My question is definitely regarding quantum-speedup but the quantum-speedup tag is confined to algorithms... and my question is definitely not on algorithms. So, this is just my best shot at tagging.

This article in Physics World discusses quantum speedup and makes some pretty provocative statements (examples below).

It also tells me that people in a forum like this one might feel as follows: “Some feel that this debate about the “how” of quantum computation is a red herring. “Researchers attending most conferences in quantum computing never mention these issues, or only in discussions over beer”.

Here are some of those "provocative statements".

“None of the explanations for how quantum computers achieve speed-up is universally accepted.”

“If it’s not from the vastness of Hilbert space, not from entanglement and not interference, then what? “As far as I am aware, right now it’s pretty silent in the theatre where this question is played out – that’s because the main candidates are all dead...”

Here are two specific questions. As a worker in this field, does the following statement from the 2014 Physics World article match your own perception here in 2018? If not, what are the favored candidates today? And again, this is not a question about speedups obtained via algorithmic refinement. Why exclude algorithmic refinement? See "Footnote".

"Deutsch’s notion of quantum parallelism has stuck – the standard explanation in popular descriptions of quantum-computing speed-up is still that massively parallel computation takes place..."

Footnote: Why exclude algorithmic refinements? Again from that article: “Designing good quantum algorithms is a very difficult task,” Van den Nest agrees. “I believe this task could be made lighter if we were to arrive at a systematic understanding of the possible ways to move from classical to quantum computing” – in other words, if we had a better grasp of which aspect of quantum physics the advantages ultimately stem from."

I just noticed that link is going be unfamiliar (to me too). So I vetted it just a little. The home page says: "Dr. Franco Nori is a RIKEN Chief Scientist, heading the “Theoretical Quantum Physics Laboratory” at the “Cluster for Pioneering Research” at Riken, Saitama, Japan. He is also at the University of Michigan, Ann Arbor, USA"

  • $\begingroup$ It is not just nonzero entanglement because of Gottesman-Knill theorem. Similarly that seems like the way to approach this kind of question. What can you do classically? If you can do some aspect classically, then it cannot be the cause of speedup, at least not by itself. $\endgroup$ – AHusain Oct 18 '18 at 20:05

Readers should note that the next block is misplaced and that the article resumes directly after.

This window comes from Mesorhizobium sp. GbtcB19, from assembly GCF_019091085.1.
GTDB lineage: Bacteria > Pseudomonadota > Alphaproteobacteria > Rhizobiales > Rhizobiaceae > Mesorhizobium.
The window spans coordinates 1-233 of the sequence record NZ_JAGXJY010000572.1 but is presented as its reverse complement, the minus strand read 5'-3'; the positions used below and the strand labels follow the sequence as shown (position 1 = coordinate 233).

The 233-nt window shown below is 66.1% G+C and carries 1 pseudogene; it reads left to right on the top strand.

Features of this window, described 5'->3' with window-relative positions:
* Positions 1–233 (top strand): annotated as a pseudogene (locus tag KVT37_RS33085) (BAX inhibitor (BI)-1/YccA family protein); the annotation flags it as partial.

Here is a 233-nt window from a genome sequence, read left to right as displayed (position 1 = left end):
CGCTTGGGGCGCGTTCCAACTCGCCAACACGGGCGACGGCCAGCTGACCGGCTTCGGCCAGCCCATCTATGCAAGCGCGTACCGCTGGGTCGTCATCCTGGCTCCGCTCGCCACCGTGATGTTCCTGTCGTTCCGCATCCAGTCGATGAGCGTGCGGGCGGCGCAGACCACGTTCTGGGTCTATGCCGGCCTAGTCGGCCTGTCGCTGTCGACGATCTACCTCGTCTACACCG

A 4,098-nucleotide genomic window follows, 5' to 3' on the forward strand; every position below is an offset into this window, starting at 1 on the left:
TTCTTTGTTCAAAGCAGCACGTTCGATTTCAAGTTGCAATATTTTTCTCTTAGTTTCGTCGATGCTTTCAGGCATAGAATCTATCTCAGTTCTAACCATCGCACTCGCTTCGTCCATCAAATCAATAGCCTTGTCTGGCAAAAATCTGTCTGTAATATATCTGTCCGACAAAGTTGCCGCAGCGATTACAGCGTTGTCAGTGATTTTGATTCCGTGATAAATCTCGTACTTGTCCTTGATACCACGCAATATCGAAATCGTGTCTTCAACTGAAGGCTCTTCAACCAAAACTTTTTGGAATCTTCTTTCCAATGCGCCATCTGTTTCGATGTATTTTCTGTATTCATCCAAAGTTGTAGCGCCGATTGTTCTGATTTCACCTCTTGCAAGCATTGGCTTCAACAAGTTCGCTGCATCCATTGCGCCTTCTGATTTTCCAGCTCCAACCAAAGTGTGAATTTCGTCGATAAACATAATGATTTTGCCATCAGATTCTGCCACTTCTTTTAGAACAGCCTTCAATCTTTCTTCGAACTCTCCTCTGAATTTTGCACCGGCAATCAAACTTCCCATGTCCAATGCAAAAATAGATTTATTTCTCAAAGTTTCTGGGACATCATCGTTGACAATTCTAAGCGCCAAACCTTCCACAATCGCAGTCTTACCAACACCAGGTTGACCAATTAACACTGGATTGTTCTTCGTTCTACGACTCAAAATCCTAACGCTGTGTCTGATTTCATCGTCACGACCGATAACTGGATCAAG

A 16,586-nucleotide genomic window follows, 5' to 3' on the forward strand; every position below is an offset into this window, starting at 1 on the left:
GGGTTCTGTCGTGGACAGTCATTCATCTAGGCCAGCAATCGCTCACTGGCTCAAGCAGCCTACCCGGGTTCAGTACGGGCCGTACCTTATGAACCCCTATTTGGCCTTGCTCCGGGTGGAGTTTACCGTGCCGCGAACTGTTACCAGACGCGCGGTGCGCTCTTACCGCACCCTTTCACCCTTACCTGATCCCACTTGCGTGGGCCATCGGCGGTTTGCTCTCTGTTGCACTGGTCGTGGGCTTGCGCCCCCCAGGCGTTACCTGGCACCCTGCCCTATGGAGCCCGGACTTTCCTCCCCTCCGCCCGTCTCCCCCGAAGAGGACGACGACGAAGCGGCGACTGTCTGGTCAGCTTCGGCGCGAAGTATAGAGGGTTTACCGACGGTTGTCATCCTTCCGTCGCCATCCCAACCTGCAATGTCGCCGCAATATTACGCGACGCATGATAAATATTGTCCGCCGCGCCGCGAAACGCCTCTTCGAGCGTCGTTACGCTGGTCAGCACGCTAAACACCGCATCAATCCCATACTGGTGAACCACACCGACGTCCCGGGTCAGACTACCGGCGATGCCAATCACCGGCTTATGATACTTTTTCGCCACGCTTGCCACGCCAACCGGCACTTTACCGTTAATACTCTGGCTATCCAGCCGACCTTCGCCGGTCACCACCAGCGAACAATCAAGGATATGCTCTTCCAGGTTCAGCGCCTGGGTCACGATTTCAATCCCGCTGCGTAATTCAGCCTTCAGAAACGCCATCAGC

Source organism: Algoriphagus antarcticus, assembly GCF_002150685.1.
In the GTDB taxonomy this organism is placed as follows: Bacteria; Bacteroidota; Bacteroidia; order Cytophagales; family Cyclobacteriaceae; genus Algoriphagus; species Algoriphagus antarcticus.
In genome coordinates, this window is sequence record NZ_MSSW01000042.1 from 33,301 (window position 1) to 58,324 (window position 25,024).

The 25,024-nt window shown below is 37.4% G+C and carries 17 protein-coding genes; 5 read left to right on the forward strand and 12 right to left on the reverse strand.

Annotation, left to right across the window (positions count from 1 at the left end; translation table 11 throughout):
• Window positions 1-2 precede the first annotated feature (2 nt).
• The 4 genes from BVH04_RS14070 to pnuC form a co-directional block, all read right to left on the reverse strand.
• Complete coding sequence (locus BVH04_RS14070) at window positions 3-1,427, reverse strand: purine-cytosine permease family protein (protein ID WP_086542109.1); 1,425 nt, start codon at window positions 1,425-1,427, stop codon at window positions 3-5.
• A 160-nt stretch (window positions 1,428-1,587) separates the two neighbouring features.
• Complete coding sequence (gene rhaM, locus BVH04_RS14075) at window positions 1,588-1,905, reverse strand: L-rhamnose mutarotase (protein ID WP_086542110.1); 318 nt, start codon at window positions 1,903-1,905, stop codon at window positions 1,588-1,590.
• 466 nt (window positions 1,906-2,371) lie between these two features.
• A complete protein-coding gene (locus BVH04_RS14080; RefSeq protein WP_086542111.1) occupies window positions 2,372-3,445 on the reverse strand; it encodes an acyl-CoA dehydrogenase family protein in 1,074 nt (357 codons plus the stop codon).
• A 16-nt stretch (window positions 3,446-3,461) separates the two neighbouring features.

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    $\begingroup$ What is your question? The only question mark I found in your article is inside a quote. $\endgroup$ – user1271772 Oct 18 '18 at 21:54
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    $\begingroup$ This post needs a bit of work, I think. It seems potentially opinion- based, and on top of not asking a definite question (as user1271772 notes), is very close to asking multiple questions. $\endgroup$ – Niel de Beaudrap Oct 19 '18 at 6:14
  • $\begingroup$ Welcome to Quantum Computing SE! Just to let you know, we're not a site for discussions as you'd have in a traditional 'forum' and instead we're designed for asking and answering specific, objective questions, If you want to take the tour to get what we're about in more detail, feel free to do so and if you edit this post so it contains a question we can objectively answer (as opposed to something to discuss), it'll automatically get put in a reopen queue. In the meantime, I'm putting this on hold in order to help prevent opinionated arguments that might not say what you're looking for $\endgroup$ – Mithrandir24601 Oct 19 '18 at 7:20
  • $\begingroup$ The same things can often be said about design of classical algorithms. There is no systematic understanding of fast classical algorithms. In fact proving general results about algorithmic speed ups is not easy. Also, I don't think that the argument made in the article about entanglement is in good faith. The paper by Van den Nest quoted in the article clearly states that the problem arises because we don't have good ways to measure multipartite entanglement. The recent paper "Quantum advantage with shallow circuits" gives an explicit instance where multipartite entanglement helps. $\endgroup$ – biryani Oct 19 '18 at 10:52

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